Monday, October 22, 2007

The Pirate Ship

So this year, 2007, a former co-worker of mine put me in touch with someone who wanted to meet me. This person puts on an amazing display! His name is Peter Montgomery. He wrote his own software to be able to automate run his show unattended. He also built animtronics that rival what one would see at Disneyland. We got in touch with each other and agreed to help each other out. I would help him build a ship and he would help me build animatronics.

This year, he wanted to build a (life-size) sunken pirate ship on his front lawn. So I drew up some ideas. Here is the initial concept:

Then it was a matter of plotting out the size and placement:

Here is part of the metal framework he welded together:

Then I drew up some plans on how to assemble the hull exterior to and around the frame. We went trhough a few design approaches because we wanted to avoid seeing the metal famework as much as possible. Here are those plans:

Here's a drawing of the ship's wheel:

The original plan was to use cardboard but then he got a deal on huge sheets of half-inch styrofoam so we decided to make it out of that. Here are some work-in-progress pictures:

I took the above image into a paint program and drew on to of it to see how I envision it to be:

Here's a view from the reverse angle:

He also wanted to do a "dock scene" and make his front doot the entrance to a tavern so here are some sketches I drew up for the general layout and tavern signs:

Here's a picture of the finished sign:

Don't ask me how I have time to do all of this! I took a hiatus from work for a few weeks and was able to work on it about 4 hours per day. Peter must have put in 10-12 hour days. In all, it must have taken us 3 weeks from the time the metal frame consruction was built to completion.

Tuesday, October 30th, 2007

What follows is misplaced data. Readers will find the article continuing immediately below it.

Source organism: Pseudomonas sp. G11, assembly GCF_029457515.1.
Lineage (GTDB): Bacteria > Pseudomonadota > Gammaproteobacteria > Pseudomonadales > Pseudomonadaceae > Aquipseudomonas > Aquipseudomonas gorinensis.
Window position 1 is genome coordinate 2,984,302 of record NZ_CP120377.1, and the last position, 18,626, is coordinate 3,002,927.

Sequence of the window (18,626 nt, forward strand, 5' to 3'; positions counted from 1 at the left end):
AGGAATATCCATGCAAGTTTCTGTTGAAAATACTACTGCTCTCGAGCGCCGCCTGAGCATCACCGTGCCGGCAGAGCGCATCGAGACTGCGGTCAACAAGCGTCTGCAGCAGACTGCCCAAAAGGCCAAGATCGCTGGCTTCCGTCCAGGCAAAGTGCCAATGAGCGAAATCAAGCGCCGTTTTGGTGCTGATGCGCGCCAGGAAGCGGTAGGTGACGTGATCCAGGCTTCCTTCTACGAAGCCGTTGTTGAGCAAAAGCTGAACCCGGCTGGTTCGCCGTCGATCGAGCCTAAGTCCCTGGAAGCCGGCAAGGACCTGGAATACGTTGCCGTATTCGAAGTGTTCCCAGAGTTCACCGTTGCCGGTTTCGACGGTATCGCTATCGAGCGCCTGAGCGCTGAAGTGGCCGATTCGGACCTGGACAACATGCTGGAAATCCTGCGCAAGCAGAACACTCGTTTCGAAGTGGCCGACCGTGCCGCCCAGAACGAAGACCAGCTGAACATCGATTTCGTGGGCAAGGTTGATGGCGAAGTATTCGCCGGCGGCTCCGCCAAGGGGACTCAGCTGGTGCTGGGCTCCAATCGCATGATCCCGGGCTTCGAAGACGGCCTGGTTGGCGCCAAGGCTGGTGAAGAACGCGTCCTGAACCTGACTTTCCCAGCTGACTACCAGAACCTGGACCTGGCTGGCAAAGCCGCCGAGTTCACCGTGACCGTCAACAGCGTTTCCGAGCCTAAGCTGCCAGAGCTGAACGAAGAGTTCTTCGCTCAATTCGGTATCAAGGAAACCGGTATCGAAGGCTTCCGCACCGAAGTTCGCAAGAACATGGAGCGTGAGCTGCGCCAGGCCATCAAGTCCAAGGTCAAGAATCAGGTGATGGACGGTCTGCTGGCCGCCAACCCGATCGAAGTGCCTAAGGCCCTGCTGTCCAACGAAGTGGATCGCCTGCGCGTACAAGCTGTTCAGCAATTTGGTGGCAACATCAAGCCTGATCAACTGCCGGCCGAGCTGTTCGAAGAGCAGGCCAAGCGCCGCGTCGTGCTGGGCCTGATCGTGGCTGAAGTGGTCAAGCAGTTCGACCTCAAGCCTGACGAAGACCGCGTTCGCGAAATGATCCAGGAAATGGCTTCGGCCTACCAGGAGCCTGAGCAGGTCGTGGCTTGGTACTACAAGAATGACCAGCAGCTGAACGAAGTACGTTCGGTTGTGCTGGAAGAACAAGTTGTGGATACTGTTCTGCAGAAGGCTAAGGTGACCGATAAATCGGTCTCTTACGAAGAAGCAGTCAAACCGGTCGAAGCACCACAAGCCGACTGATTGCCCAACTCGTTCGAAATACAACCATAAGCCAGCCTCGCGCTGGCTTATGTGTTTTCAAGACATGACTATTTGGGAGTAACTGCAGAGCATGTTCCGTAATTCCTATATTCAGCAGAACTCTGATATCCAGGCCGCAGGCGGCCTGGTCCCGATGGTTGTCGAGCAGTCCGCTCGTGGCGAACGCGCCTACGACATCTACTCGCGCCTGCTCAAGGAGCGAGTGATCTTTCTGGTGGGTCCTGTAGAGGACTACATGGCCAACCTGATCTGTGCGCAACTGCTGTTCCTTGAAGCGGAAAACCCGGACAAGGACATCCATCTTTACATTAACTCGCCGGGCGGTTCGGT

...of the Glendale News Press section in the L.A. Times!

Here's a link to the article (Sorry, you'll have to cut and past the URL-I can't get the Link function to work):

Here are some pictures of the "close to finished product":

(I carved out and faux painted the signs and stenciled the writing. I also decided to make the arrow out of the skeleton of a dead fish. At the last minute, I came up with adding "DEAD" to Tavern ahead. That's why its written in red "blood" paint.)

(I faux painted the wood texture on the boxes and Peter's friend, John, followed it up by "aging" it with a dark gray wash. Then I painted the lettering.)

First, the entire ship was painted black, then both Peter and I went over it with a wash (using a spray bottle and rag) of two separate colors to create the aged wood appearance. (I carved out the jagged opening with a hot knife.)

Peter and his friends did a fanatsic job rigging up the mast and making the crow's nest. Peter distressed it by cutting-away pieces of the mast and inserting styrofoam to fill the inside of the hollow sonotube. The step-ladder can show you the scale of the thing. I think it's about 15 feet high!

The rocks I formed out of heavy-stock paper that is used for protecting floors during construction. Then I faux painted them using black and brown paint.

The skull I made with wire mesh and plaster wrap and DAS sculpting compound. It was then faux painted by my friend, Ernie. Originally, the jaw was hinged and was going to open and shut with a soundtrack of laughter but alas, time was up!

Here's a short clip of the animation that Peter did for his show. Both he and his writing partner (who voiced the crow) wrote the script. His friend, Dan Bond, did the voice of the skeleton. It's funny banter-you have to see the whole thing!

To see more of Peter's work and his past Halloween shows, please go to his website:


Carrie said...

Please post where this is... we really want to come see its majesty in person ;)

Sean Covernton said...

Sir, you make my heart ache for the days when I lived in a house with a yard. I can't wait to see the finished photos!

denise said...

amazing - would love to see this in person

Timothy said...

Great blog... you belong at Imagineering, dude. Hi from Tim S at Renegade.

Crimson Penguin said...

Jamie, you are insane. It did not beat my Plantation Themed Holloween. :)


Jeremy Bernstein said...

James! Wow, I love it! I regret not checking your blog more often or I would have stopped by! Dang! Guess I'll have to wait for next year. Great job on that ship...looks spooktacular.

Anonymous said...